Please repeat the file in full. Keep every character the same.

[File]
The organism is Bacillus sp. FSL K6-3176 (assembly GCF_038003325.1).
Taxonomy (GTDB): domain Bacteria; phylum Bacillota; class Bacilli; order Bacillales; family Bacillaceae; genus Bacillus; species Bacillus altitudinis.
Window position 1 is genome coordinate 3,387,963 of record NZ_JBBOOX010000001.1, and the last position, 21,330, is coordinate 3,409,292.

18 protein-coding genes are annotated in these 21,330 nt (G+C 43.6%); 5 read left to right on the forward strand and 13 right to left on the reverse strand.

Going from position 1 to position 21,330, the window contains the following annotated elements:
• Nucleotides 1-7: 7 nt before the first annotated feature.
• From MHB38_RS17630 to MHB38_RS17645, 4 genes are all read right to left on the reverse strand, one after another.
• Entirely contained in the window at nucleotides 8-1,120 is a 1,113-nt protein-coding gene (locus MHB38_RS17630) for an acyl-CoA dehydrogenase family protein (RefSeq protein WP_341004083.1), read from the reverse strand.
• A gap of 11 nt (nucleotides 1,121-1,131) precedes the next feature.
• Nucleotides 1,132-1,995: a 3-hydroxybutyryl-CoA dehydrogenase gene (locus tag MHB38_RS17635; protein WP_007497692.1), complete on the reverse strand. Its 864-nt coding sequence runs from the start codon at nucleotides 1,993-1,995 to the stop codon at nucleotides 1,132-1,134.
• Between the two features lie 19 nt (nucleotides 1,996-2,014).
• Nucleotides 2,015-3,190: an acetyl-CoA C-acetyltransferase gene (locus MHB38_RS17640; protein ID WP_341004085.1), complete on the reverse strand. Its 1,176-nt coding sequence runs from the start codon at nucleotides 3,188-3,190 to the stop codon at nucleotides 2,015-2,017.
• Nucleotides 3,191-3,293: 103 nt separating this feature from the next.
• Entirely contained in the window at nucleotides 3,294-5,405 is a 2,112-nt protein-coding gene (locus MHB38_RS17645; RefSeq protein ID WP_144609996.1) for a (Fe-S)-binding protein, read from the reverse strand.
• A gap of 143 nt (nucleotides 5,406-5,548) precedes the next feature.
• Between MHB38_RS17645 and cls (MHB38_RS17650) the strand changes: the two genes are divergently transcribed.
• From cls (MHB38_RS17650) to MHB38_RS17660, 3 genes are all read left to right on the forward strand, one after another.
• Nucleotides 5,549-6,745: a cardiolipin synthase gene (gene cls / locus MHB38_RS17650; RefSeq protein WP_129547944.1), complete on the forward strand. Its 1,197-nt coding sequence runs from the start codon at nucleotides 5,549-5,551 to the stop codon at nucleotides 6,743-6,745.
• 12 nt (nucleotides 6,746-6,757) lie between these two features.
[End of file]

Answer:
The organism is Bacillus sp. FSL K6-3176 (assembly GCF_038003325.1).
Taxonomy (GTDB): domain Bacteria; phylum Bacillota; class Bacilli; order Bacillales; family Bacillaceae; genus Bacillus; species Bacillus altitudinis.
Window position 1 is genome coordinate 3,387,963 of record NZ_JBBOOX010000001.1, and the last position, 21,330, is coordinate 3,409,292.

18 protein-coding genes are annotated in these 21,330 nt (G+C 43.6%); 5 read left to right on the forward strand and 13 right to left on the reverse strand.

Going from position 1 to position 21,330, the window contains the following annotated elements:
• Nucleotides 1-7: 7 nt before the first annotated feature.
• From MHB38_RS17630 to MHB38_RS17645, 4 genes are all read right to left on the reverse strand, one after another.
• Entirely contained in the window at nucleotides 8-1,120 is a 1,113-nt protein-coding gene (locus MHB38_RS17630) for an acyl-CoA dehydrogenase family protein (RefSeq protein WP_341004083.1), read from the reverse strand.
• A gap of 11 nt (nucleotides 1,121-1,131) precedes the next feature.
• Nucleotides 1,132-1,995: a 3-hydroxybutyryl-CoA dehydrogenase gene (locus tag MHB38_RS17635; protein WP_007497692.1), complete on the reverse strand. Its 864-nt coding sequence runs from the start codon at nucleotides 1,993-1,995 to the stop codon at nucleotides 1,132-1,134.
• Between the two features lie 19 nt (nucleotides 1,996-2,014).
• Nucleotides 2,015-3,190: an acetyl-CoA C-acetyltransferase gene (locus MHB38_RS17640; protein ID WP_341004085.1), complete on the reverse strand. Its 1,176-nt coding sequence runs from the start codon at nucleotides 3,188-3,190 to the stop codon at nucleotides 2,015-2,017.
• Nucleotides 3,191-3,293: 103 nt separating this feature from the next.
• Entirely contained in the window at nucleotides 3,294-5,405 is a 2,112-nt protein-coding gene (locus MHB38_RS17645; RefSeq protein ID WP_144609996.1) for a (Fe-S)-binding protein, read from the reverse strand.
• A gap of 143 nt (nucleotides 5,406-5,548) precedes the next feature.
• Between MHB38_RS17645 and cls (MHB38_RS17650) the strand changes: the two genes are divergently transcribed.
• From cls (MHB38_RS17650) to MHB38_RS17660, 3 genes are all read left to right on the forward strand, one after another.
• Nucleotides 5,549-6,745: a cardiolipin synthase gene (gene cls / locus MHB38_RS17650; RefSeq protein WP_129547944.1), complete on the forward strand. Its 1,197-nt coding sequence runs from the start codon at nucleotides 5,549-5,551 to the stop codon at nucleotides 6,743-6,745.
• 12 nt (nucleotides 6,746-6,757) lie between these two features.